02-14-2019 08:03 AM
02-14-2019 10:49 PM - edited 02-14-2019 10:50 PM
It sounds like you’re going through a difficult time with your son at the moment. It must be hard to see your son go through (what seems to be) a rollercoaster of emotions with this girl, especially at the vulnerable age of 14.
It’s difficult to know what the next “right” step to take might be. If you’re in Australia it might be helpful to call a parenting helpline for advice. This website may help you find the right one for you.
Aside from Suicide Watch, has your son got any other supports?
Sending you our love during this difficult time
02-15-2019 07:50 AM
I have been thinking about you all day. I’m not sure I can offer much. I did comment about a cheating gf yesterday.
“Heartbreak is tough and Dr Ian Lillico, boys expert, says it will hit boys harder than girls. Girls tend to have a bigger support network for this sort of thing. Your son just needs your love, attention and a good listener. Maybe some gentle questions but no statements.
A couple of links that might help,
Boys wear their hearts on their sleeves.
It sounds like you’re trying to support your son while respecting his wishes. Your poor son. Something I find that helps in these situations where we parents “know better” is to talk to my kids about my heart parent and my adult parent. I explain how I understand what they want (heart) and want to respect that but as the adult in this relationship I am going to do/decide something else (they probably won’t like). That’s why I am the adult. I explain how teen brains are going through so many changes and tend to make “emotional” decisions and that’s why I, as the adult, have to step in. You might need your partner’s support to get through that though. You can still talk to your son about what is happening, what he can do and what you expect.
Now, not knowing how you parent, the tough love side of me would cut off/restrict his internet privileges and maybe change his social media accounts. Talk to his teachers about keeping him separated from her and insist on no unannounced visits from any friends for while. They can be invited, call, text, parent arranged but this way you can deny access to her under a blanket rule not just because it’s her. You may need to apply this to the whole family. You could insist on an open door policy in the house. (Mine try to use air con as a way out of this but I just suggest they move to the lounge room if that’s their problem). You can turn on Do Not Disturb on his phone and customise it so only certain people, like family, can get through.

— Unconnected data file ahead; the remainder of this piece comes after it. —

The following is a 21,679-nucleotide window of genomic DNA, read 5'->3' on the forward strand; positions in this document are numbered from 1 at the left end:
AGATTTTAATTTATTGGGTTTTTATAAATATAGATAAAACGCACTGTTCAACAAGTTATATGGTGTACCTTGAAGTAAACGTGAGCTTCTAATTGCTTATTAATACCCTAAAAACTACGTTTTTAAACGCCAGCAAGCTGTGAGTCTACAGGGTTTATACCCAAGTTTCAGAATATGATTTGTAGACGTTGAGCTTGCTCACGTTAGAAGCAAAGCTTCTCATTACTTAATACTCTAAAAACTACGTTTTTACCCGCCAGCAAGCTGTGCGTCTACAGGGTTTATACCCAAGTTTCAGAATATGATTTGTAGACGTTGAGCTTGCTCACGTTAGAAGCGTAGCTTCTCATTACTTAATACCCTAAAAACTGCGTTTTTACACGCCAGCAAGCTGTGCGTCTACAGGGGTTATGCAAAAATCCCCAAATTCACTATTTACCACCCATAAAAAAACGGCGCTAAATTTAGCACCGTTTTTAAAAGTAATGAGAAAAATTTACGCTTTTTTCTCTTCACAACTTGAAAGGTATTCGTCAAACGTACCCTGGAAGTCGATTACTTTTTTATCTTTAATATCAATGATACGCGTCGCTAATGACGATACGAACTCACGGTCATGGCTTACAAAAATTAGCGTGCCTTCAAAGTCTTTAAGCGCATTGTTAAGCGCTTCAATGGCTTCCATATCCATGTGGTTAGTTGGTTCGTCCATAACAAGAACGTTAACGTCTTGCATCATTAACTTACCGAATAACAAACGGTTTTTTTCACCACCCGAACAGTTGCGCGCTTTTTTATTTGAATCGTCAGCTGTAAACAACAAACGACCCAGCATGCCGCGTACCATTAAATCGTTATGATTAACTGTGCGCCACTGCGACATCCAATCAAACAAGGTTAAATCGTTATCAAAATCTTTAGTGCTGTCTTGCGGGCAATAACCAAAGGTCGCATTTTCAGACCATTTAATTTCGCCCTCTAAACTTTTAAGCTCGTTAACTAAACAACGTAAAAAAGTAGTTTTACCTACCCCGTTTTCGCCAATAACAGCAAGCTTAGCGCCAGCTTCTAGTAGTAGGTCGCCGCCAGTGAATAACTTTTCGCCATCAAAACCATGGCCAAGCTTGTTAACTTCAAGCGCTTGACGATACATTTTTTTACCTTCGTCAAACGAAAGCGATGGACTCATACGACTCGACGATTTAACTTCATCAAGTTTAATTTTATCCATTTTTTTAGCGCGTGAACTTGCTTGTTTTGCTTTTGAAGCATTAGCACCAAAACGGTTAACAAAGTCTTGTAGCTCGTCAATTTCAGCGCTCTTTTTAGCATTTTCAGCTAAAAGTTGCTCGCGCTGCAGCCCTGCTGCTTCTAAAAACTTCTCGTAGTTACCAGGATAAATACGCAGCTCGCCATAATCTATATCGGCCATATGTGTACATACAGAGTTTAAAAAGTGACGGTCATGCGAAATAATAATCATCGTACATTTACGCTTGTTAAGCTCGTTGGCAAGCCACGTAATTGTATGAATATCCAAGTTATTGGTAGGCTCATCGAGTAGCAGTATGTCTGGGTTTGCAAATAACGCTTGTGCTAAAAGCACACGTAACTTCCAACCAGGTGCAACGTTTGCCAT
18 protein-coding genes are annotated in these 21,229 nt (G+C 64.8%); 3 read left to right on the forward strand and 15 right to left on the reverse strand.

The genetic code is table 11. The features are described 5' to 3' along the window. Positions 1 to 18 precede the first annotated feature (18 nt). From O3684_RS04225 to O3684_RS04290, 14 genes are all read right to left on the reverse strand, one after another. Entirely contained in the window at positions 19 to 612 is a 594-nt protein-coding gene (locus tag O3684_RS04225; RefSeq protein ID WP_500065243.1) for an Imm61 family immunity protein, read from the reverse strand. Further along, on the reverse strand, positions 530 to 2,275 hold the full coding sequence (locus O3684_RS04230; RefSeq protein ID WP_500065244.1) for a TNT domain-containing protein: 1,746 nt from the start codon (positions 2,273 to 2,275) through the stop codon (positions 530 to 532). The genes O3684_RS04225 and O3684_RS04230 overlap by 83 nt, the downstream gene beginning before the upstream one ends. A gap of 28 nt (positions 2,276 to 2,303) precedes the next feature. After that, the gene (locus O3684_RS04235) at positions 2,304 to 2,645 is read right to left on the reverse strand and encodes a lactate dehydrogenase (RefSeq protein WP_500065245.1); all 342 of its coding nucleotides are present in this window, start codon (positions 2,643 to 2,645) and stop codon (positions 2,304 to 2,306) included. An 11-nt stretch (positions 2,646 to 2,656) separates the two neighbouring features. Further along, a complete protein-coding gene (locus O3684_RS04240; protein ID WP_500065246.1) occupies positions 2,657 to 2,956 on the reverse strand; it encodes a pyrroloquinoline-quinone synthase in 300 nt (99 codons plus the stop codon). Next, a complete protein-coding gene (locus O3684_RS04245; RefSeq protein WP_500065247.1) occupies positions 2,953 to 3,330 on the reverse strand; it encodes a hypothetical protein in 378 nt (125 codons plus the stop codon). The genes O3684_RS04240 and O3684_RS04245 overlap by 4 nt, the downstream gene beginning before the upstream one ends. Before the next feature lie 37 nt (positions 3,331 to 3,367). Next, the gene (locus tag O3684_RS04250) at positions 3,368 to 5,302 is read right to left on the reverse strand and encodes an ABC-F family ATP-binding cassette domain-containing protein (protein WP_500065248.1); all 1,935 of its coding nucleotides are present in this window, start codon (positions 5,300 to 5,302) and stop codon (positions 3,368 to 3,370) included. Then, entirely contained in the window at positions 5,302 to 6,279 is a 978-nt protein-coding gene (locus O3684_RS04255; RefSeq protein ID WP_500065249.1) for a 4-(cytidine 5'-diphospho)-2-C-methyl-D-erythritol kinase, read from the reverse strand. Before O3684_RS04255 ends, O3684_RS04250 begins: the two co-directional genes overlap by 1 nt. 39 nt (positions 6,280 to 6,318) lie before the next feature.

I am not sure any of that is helpful but I did find a couple of sites you might like.
Another consideration is, does the girl know how unacceptable her behaviour is? You might not be able to address this but your son or his friends can. That’s another chat altogether but maybe the school counsellor can help.
Sorry for the rave but my heart goes out to you. Sending heaps of positive thoughts your way. Big hugs.
02-15-2019 03:07 PM
02-15-2019 04:57 PM
Hey there @Mumof5boys - what a difficult and painful situation. Must be so hard to know what to do .
What was the advice of headspace?
It sounds like you've tried lots of different strategies, and you have to take different approaches now.
We're here to listen, and thinking of you today . Let us know how the phone disconnection goes - I hope the fallout is manageable.
02-15-2019 08:35 PM
02-18-2019 09:07 PM
02-18-2019 09:14 PM
02-22-2019 11:17 AM
How are you going this week after taking the phone away- we would be really interested to hear how these first few days went and how you are holding up?
There are some really great insights here from @Nikkita and @JAKGR8. On thing that resonated with me in reading through all the posts here is the anger teens are feeling and struggling to manage these big emotions. I am wondering if you would find these articles helpful too: ReachOut Parents have a resource here about unpacking anger and things to try.
When teens are unhappy with the outcome of a situation, I can imagine that is a really challenging position to be in and wear the brunt of the anger. You are doing a good job @Mumof5boys - trust your gut because you know your kids better than anyone and have their best interests at heart. Even though they push back now, you are making decisions that will help them in the long term